Douglas Corrigan and his plane

On July 17, 1938, an American pilot named Douglas Corrigan landed his single-person plane in Dublin, Ireland after departing from New York over 28 hours earlier—heading for California. Corrigan claimed (until his dying day, in fact) that his error was due to a combination of heavy clouds and misreading his compass, though few believed him, not least because he’d been trying to get permission to fly to Dublin for three years and aviation authorities had repeatedly turned him down. As punishment, officials suspended his pilot’s license for a mere 14 days. Corrigan returned to the United States on a steamship, along with his crated-up airplane, arriving on the last day of his suspension. By that time he had become an international celebrity, and was honored with ticker-tape parades in both New York and Chicago. The nickname “Wrong Way” stuck with him for the rest of his life, and he was both the subject and star of a 1939 movie called The Flying Irishman, based on his adventure.

Whether or not Corrigan went the wrong way on purpose, this stunt resulted in both fame and fortune (not to mention getting to fly to Dublin, which had been his goal in the first place). So let that be a lesson to you. If you’re going to screw up, do so as boldly as possible.

Source: Interesting Thing of the Day

Teams entering pool in wife carrying World Championships

Obstacles to a healthy relationship

I have never been much of a sports fan, which explains the scarcity of articles here dealing with sports-related topics. Truth be told, I’ve always had a hard time generating enthusiasm for any sort of game, whether as a participant or a spectator. There are a few notable exceptions: I can get quite worked up about Scrabble or beach volleyball, for example, not that I’m terribly skilled at either. Although I have the utmost respect for athletic ability, I do not myself possess any, and I don’t generally find it very interesting to watch other people competing.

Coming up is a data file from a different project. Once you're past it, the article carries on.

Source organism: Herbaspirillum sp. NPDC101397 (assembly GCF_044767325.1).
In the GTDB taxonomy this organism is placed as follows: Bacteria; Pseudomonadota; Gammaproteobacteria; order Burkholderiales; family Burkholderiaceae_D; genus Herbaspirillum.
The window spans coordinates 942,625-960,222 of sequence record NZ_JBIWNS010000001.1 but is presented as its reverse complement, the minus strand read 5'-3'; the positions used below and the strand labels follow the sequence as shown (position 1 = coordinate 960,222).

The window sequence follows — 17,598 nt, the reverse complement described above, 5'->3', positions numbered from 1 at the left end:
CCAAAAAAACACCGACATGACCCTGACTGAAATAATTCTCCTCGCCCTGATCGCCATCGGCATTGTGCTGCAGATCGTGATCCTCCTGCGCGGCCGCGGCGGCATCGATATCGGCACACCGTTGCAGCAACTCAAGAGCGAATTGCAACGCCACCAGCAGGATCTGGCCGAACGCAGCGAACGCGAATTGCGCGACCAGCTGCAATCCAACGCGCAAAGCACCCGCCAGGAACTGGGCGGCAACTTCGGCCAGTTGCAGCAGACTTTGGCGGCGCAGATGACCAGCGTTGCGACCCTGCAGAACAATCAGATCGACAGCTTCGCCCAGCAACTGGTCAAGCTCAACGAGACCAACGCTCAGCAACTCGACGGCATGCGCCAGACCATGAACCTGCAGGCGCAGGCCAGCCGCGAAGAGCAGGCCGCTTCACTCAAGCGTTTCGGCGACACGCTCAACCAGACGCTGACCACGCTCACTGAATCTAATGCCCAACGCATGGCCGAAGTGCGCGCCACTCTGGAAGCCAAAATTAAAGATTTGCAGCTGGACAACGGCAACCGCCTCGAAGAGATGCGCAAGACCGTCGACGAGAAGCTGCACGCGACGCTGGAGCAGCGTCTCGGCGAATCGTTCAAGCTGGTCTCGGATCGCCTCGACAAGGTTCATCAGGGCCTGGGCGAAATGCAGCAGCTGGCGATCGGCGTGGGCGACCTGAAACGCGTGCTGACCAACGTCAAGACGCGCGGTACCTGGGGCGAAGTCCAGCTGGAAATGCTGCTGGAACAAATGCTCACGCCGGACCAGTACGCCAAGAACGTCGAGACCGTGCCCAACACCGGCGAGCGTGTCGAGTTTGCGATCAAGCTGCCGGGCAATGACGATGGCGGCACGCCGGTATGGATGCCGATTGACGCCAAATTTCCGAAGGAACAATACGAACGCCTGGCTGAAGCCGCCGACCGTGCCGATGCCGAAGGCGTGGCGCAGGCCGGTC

But then, perhaps I just need to broaden my horizons. There is a whole class of sports that will never have a national league or Olympic status, but that have enough pure entertainment value to appeal to even a wet blanket such as myself. One such sport, which now includes fierce international championships, is the Wife Carrying Contest. Strange but true: this is an actual sporting event with participants every bit as serious and competitive as those who run marathons or, say…break hot dog-eating records.

Strong to the Finnish

The world capital of wife carrying (a dubious distinction, I must imagine) is Sonkajärvi, Finland. The first national championship was held there in 1992, and this small town has hosted the event every summer since—with international participation beginning in the late 1990s. (The North American championships, by the way, are held in Newry, Maine.) The basic idea of the contest is that a man carries a woman (usually on his back or shoulders) along a 253.5-meter sand-covered track, with two dry barriers and one water barrier. The woman need not be his wife—she can be someone else’s wife, or even a bachelorette. The only stipulation is that she be at least 17 years of age and weigh at least 49 kilograms (about 110 pounds)—or be weighed down with a rucksack to reach that total figure. (Prior to the introduction of the minimum weight, some men chose exceptionally petite partners and were therefore considered to have an unfair advantage.) The woman is required to wear a helmet in case she is dropped—an error which, apart from any injuries it may cause, results in no small embarrassment to the male competitor.

Although the sport as such is relatively new, organizers claim that it’s based on a tradition that stretches back to the late 1800s. Every description of the sport’s origin mentions two facts, which may or may not be apocryphal and may or may not have anything to do with each other. First, there was supposedly a bandit named Herkko Rosvo-Ronkainen who required wannabe henchmen to carry a large, heavy sack across a makeshift obstacle course including a fence and a ditch in order to prove their worthiness. And second, legend has it that in those days, it was common for men to steal women from neighboring villages. Some accounts conflate these two stories to describe Rosvo-Ronkainen as the leader of a wife-stealing gang. Whether or not any of this is true, the practice of wife carrying seems to have taken a century-long hiatus before reemerging as a spectator sport.

Feats of Beer Strength

Wife carrying, as originally conceived, was apparently its own reward, but these days the women are not the prize. Instead, the winning team gets a small amount of cash, some gadgets donated by sponsoring companies, and the woman’s weight in beer. No kidding.